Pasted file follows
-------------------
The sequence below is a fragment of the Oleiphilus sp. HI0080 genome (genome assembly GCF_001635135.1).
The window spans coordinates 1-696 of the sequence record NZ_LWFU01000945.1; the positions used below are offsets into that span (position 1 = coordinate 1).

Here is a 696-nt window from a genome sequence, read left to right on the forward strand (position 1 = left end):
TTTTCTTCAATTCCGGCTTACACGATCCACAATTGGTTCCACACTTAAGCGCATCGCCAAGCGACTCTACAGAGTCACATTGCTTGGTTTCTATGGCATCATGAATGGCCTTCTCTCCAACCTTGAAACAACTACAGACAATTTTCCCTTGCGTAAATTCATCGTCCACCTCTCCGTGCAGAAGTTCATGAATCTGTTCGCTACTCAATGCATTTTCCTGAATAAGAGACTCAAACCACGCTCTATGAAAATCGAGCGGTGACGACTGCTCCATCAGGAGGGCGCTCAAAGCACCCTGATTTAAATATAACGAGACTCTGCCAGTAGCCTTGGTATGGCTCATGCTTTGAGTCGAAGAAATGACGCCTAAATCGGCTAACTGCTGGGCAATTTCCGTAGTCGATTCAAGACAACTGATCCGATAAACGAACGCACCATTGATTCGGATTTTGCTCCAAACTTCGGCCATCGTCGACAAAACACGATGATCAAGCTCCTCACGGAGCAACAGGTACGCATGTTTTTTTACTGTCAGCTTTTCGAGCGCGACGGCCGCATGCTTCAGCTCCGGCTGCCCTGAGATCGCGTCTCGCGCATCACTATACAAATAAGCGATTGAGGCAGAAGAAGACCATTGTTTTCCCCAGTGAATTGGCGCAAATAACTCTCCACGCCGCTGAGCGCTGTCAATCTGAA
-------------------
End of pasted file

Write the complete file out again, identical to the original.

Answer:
The sequence below is a fragment of the Oleiphilus sp. HI0080 genome (genome assembly GCF_001635135.1).
The window spans coordinates 1-696 of the sequence record NZ_LWFU01000945.1; the positions used below are offsets into that span (position 1 = coordinate 1).

Here is a 696-nt window from a genome sequence, read left to right on the forward strand (position 1 = left end):
TTTTCTTCAATTCCGGCTTACACGATCCACAATTGGTTCCACACTTAAGCGCATCGCCAAGCGACTCTACAGAGTCACATTGCTTGGTTTCTATGGCATCATGAATGGCCTTCTCTCCAACCTTGAAACAACTACAGACAATTTTCCCTTGCGTAAATTCATCGTCCACCTCTCCGTGCAGAAGTTCATGAATCTGTTCGCTACTCAATGCATTTTCCTGAATAAGAGACTCAAACCACGCTCTATGAAAATCGAGCGGTGACGACTGCTCCATCAGGAGGGCGCTCAAAGCACCCTGATTTAAATATAACGAGACTCTGCCAGTAGCCTTGGTATGGCTCATGCTTTGAGTCGAAGAAATGACGCCTAAATCGGCTAACTGCTGGGCAATTTCCGTAGTCGATTCAAGACAACTGATCCGATAAACGAACGCACCATTGATTCGGATTTTGCTCCAAACTTCGGCCATCGTCGACAAAACACGATGATCAAGCTCCTCACGGAGCAACAGGTACGCATGTTTTTTTACTGTCAGCTTTTCGAGCGCGACGGCCGCATGCTTCAGCTCCGGCTGCCCTGAGATCGCGTCTCGCGCATCACTATACAAATAAGCGATTGAGGCAGAAGAAGACCATTGTTTTCCCCAGTGAATTGGCGCAAATAACTCTCCACGCCGCTGAGCGCTGTCAATCTGAA